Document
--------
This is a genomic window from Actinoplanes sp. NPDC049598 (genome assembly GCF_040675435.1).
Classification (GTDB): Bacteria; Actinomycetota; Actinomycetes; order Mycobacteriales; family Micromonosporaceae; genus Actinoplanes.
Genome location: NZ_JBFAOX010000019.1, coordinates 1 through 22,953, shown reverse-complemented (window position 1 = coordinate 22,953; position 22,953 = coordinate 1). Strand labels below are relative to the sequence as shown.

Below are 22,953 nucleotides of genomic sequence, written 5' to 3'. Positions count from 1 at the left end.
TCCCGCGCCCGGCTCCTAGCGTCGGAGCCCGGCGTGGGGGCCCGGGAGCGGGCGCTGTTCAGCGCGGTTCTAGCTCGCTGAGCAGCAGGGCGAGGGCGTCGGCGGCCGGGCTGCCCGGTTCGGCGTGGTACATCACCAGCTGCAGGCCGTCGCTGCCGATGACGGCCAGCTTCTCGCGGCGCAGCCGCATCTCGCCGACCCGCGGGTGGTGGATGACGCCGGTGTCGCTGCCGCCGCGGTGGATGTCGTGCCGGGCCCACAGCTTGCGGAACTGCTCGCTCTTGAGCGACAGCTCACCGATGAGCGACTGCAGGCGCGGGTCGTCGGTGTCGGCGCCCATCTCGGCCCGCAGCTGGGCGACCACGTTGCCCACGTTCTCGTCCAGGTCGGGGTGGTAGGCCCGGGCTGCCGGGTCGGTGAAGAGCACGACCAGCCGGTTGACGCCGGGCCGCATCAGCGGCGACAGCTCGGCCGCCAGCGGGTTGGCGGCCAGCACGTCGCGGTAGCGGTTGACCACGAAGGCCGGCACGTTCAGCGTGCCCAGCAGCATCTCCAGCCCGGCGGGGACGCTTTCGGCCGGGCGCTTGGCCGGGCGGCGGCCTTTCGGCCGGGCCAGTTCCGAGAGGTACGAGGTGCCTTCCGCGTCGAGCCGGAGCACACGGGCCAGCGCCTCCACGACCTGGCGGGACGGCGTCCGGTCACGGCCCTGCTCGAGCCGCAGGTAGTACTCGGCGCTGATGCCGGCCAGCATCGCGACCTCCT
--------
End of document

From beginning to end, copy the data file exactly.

This is a genomic window from Actinoplanes sp. NPDC049598 (genome assembly GCF_040675435.1).
Classification (GTDB): Bacteria; Actinomycetota; Actinomycetes; order Mycobacteriales; family Micromonosporaceae; genus Actinoplanes.
Genome location: NZ_JBFAOX010000019.1, coordinates 1 through 22,953, shown reverse-complemented (window position 1 = coordinate 22,953; position 22,953 = coordinate 1). Strand labels below are relative to the sequence as shown.

Below are 22,953 nucleotides of genomic sequence, written 5' to 3'. Positions count from 1 at the left end.
TCCCGCGCCCGGCTCCTAGCGTCGGAGCCCGGCGTGGGGGCCCGGGAGCGGGCGCTGTTCAGCGCGGTTCTAGCTCGCTGAGCAGCAGGGCGAGGGCGTCGGCGGCCGGGCTGCCCGGTTCGGCGTGGTACATCACCAGCTGCAGGCCGTCGCTGCCGATGACGGCCAGCTTCTCGCGGCGCAGCCGCATCTCGCCGACCCGCGGGTGGTGGATGACGCCGGTGTCGCTGCCGCCGCGGTGGATGTCGTGCCGGGCCCACAGCTTGCGGAACTGCTCGCTCTTGAGCGACAGCTCACCGATGAGCGACTGCAGGCGCGGGTCGTCGGTGTCGGCGCCCATCTCGGCCCGCAGCTGGGCGACCACGTTGCCCACGTTCTCGTCCAGGTCGGGGTGGTAGGCCCGGGCTGCCGGGTCGGTGAAGAGCACGACCAGCCGGTTGACGCCGGGCCGCATCAGCGGCGACAGCTCGGCCGCCAGCGGGTTGGCGGCCAGCACGTCGCGGTAGCGGTTGACCACGAAGGCCGGCACGTTCAGCGTGCCCAGCAGCATCTCCAGCCCGGCGGGGACGCTTTCGGCCGGGCGCTTGGCCGGGCGGCGGCCTTTCGGCCGGGCCAGTTCCGAGAGGTACGAGGTGCCTTCCGCGTCGAGCCGGAGCACACGGGCCAGCGCCTCCACGACCTGGCGGGACGGCGTCCGGTCACGGCCCTGCTCGAGCCGCAGGTAGTACTCGGCGCTGATGCCGGCCAGCATCGCGACCTCCT